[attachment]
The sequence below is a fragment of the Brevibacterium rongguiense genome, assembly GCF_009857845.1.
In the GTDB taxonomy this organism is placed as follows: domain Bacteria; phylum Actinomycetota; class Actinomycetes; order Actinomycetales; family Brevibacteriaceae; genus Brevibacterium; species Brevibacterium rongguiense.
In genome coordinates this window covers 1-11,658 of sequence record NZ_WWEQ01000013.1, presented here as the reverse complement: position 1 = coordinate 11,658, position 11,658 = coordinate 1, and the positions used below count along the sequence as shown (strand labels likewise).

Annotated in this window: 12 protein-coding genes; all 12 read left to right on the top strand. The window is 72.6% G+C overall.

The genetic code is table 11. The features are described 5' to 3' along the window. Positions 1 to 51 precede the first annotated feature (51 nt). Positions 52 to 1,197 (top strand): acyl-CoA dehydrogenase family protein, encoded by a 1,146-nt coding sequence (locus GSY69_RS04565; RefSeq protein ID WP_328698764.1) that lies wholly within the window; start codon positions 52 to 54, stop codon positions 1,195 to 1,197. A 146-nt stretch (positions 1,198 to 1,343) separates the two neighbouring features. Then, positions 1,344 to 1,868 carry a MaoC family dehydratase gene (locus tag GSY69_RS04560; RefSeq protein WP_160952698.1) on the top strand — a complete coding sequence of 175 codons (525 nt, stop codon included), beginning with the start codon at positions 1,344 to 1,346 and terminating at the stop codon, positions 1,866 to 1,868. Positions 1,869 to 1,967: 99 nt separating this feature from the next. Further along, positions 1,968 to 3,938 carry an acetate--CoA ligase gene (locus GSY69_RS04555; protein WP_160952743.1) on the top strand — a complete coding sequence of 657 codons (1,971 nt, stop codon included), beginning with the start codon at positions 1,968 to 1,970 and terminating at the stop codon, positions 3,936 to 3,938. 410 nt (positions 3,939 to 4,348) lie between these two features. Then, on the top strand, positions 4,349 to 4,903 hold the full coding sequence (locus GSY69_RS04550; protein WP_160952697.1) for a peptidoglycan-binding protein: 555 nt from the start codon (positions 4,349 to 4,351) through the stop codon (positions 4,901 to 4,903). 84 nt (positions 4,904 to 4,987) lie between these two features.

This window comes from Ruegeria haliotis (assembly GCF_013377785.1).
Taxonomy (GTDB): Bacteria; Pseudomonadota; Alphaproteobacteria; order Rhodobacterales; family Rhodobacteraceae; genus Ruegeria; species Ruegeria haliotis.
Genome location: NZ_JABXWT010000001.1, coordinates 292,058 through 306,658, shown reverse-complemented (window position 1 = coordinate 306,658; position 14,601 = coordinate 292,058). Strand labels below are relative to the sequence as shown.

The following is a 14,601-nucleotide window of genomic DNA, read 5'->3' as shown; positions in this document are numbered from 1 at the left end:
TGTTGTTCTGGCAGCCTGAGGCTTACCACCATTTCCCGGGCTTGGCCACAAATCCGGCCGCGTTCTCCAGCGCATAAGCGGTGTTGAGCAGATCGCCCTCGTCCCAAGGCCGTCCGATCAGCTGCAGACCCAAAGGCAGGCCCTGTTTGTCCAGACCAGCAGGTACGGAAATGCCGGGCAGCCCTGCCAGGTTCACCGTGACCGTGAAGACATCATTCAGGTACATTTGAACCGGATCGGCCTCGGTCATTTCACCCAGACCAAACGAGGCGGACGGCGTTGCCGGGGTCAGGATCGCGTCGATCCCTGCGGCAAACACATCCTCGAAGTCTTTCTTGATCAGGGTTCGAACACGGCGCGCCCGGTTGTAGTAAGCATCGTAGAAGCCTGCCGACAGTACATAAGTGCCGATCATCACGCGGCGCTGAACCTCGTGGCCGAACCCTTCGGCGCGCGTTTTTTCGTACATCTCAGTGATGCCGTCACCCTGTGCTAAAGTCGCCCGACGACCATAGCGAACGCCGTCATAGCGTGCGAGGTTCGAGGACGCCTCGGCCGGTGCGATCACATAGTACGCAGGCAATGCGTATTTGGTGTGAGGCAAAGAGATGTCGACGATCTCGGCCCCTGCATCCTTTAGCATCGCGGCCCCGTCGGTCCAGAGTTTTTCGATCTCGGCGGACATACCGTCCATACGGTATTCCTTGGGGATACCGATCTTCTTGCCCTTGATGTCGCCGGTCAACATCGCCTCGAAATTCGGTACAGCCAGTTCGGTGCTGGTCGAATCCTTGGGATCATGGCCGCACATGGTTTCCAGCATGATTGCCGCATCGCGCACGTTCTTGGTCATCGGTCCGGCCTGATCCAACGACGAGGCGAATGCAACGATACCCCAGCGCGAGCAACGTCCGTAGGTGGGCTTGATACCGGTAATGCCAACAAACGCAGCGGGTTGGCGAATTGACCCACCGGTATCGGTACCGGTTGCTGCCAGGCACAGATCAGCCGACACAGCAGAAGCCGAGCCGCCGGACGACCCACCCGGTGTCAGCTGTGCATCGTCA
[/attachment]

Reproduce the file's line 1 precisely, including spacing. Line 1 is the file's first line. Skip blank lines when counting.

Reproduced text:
The sequence below is a fragment of the Brevibacterium rongguiense genome, assembly GCF_009857845.1.